This post is by Tony Prince, convenor of the Sheffield’s Shakespeare community reading group.
A small group of students launched the Sheffield’s Shakespeare community reading group on Thursday 8th May this year, after distributing advertisements around the city centre and surrounding areas. We wanted to bring a diverse range of people together from in and around Sheffield to read the plays of Shakespeare together.
Over the last three months we have read five early plays by Shakespeare: the Henry VI tetralogy, Richard III and The Comedy of Errors. The group has grown from a modest 5 for the first few weeks to regularly having 8-10 participants, and sometimes 12 or more, showing that there is certainly a demand for, and interest in, group readings of Shakespeare in our city. In fact 26 people have attended the group at least once, most of those on several occasions, and there are 30 people on our mailing list, as some people can’t make it to the group but want to keep in touch with what we are doing. We are looking to continue to grow and network, and are now on Twitter and in the process of creating our own website.
The group is informal, with only basic ground rules that everyone is happy to follow. As well as reading, we have time to chat, drink tea and even enjoy a tasty snack or meal from Eten Café, which is the city centre location where we meet. The readings are lively, engaging and fun. People can choose how much or how little reading they do, and are welcome to come to listen as well. The group is demographically diverse, and has an open door, ‘drop-in’ ethic, so anyone is welcome to attend.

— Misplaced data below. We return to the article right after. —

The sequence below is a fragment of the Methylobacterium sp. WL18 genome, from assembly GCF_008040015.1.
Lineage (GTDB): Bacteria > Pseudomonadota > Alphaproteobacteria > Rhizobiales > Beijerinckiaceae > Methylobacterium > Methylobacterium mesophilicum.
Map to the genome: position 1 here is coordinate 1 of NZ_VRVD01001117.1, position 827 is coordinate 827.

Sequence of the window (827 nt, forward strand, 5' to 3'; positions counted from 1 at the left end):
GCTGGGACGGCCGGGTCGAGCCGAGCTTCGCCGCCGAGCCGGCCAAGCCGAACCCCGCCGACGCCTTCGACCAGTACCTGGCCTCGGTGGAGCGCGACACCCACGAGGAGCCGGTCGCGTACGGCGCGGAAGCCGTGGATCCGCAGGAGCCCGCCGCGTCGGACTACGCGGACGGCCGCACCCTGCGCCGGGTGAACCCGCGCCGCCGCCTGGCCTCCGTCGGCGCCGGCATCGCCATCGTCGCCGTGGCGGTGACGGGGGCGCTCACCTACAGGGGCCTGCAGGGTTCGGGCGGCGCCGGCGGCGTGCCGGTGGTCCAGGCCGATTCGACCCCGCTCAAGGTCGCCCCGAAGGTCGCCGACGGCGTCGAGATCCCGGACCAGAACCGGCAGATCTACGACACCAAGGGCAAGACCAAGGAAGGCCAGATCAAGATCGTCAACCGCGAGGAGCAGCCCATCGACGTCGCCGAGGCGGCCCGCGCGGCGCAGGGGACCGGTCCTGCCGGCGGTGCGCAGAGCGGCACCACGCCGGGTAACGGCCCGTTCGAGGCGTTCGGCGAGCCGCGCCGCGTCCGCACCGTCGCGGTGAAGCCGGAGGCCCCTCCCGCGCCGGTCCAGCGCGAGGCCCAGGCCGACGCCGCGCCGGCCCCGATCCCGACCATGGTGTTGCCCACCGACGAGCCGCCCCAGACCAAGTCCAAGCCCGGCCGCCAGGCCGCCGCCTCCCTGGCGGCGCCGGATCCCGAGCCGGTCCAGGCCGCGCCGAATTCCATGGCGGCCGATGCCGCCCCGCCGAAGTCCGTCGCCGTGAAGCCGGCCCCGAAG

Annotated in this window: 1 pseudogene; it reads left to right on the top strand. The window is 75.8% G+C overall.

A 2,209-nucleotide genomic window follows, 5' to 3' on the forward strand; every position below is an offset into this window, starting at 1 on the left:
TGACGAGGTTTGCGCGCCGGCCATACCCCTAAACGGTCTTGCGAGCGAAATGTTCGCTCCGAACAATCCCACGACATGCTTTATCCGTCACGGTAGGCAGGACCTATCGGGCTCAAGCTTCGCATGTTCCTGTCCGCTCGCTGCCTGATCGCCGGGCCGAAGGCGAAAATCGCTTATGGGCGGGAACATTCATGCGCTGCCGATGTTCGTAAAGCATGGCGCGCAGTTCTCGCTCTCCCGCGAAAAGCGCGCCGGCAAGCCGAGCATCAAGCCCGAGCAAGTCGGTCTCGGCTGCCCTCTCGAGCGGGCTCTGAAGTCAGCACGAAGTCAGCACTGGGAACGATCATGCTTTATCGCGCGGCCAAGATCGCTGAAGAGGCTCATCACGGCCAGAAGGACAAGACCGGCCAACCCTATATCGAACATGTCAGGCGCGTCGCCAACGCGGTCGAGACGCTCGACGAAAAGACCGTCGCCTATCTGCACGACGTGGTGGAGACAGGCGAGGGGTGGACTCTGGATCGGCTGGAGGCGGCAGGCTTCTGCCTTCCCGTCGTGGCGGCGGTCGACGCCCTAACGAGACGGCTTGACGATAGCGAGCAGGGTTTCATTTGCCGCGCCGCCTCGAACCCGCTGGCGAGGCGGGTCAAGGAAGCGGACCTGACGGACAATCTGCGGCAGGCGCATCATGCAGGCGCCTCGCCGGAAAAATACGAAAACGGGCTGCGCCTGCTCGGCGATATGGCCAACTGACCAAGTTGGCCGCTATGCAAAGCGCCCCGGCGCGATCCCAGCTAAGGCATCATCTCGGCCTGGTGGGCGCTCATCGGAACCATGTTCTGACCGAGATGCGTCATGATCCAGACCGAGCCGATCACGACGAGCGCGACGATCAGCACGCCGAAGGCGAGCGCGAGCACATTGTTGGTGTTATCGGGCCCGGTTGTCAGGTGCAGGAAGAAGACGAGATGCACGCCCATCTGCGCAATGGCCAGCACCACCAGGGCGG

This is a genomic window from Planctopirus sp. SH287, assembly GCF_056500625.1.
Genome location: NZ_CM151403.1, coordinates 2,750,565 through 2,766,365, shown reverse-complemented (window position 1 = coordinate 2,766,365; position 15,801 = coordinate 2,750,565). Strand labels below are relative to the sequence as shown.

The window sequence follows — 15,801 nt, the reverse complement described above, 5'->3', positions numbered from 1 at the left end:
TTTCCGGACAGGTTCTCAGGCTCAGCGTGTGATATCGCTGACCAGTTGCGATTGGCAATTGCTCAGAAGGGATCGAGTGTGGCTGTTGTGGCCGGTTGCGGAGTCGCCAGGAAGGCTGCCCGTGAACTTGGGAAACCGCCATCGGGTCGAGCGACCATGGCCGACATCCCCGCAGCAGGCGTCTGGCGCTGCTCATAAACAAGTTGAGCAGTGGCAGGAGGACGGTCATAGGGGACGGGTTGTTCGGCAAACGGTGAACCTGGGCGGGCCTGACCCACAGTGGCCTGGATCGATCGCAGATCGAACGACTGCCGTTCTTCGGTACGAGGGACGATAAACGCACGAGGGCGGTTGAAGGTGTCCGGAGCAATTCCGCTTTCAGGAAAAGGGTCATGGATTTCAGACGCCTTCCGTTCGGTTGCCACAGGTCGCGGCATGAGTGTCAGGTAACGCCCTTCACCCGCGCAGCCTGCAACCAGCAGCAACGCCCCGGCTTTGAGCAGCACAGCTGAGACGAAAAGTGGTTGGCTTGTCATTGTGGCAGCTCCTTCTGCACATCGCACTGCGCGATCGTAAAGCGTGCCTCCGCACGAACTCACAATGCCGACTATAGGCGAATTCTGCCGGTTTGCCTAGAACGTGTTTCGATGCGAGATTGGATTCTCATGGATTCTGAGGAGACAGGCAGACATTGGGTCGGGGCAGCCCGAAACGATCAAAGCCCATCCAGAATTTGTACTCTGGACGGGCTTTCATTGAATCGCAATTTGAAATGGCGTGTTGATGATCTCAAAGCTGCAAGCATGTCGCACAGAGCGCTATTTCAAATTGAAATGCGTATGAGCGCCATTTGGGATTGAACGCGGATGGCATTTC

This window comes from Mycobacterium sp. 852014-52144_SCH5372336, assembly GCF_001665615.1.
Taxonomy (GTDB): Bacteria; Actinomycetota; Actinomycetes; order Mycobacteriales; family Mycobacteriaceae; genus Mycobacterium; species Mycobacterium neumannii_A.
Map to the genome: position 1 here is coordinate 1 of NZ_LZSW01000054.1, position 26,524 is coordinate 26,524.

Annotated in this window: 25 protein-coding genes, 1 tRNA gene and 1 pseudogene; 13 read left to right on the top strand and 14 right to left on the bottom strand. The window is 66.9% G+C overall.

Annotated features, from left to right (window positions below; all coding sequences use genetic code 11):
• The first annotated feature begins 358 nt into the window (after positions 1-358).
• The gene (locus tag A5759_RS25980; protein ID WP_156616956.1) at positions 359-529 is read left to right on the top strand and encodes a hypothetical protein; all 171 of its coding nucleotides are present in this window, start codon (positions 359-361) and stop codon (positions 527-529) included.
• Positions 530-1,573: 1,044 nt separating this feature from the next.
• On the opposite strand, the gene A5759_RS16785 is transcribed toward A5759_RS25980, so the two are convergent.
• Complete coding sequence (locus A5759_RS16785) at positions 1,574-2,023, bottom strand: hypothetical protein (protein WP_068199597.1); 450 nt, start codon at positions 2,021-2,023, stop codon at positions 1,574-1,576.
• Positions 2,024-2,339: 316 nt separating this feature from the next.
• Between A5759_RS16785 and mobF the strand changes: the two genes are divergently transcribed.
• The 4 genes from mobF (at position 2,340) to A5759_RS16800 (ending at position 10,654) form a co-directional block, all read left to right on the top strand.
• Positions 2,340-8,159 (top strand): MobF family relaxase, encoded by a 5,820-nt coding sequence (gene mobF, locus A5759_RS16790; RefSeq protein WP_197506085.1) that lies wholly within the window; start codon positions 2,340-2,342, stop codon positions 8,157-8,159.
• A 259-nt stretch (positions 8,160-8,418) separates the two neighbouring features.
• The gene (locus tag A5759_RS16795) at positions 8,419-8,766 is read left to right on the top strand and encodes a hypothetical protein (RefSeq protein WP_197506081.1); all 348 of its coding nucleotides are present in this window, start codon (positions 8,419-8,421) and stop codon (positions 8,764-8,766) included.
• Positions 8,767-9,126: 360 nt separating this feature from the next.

Personally, Sheffield’s Shakespeare is the highlight of my week. I find the process of inhabiting characters’ worlds and sharing in their agonies, fortunes, problems and ecstasies means that I discover things about myself and other people that I hadn’t noticed before. It’s strange but true that taking on the role of a fictional dramatic character structures an experience of being and feeling that is curiously familiar and personally meaningful. It is also true that sharing these verbalised perspectives in a group is entertaining and rewarding for all.
More information about Sheffield’s Shakespeare
Interview on radio Sheffield about Sheffield’s Shakespeare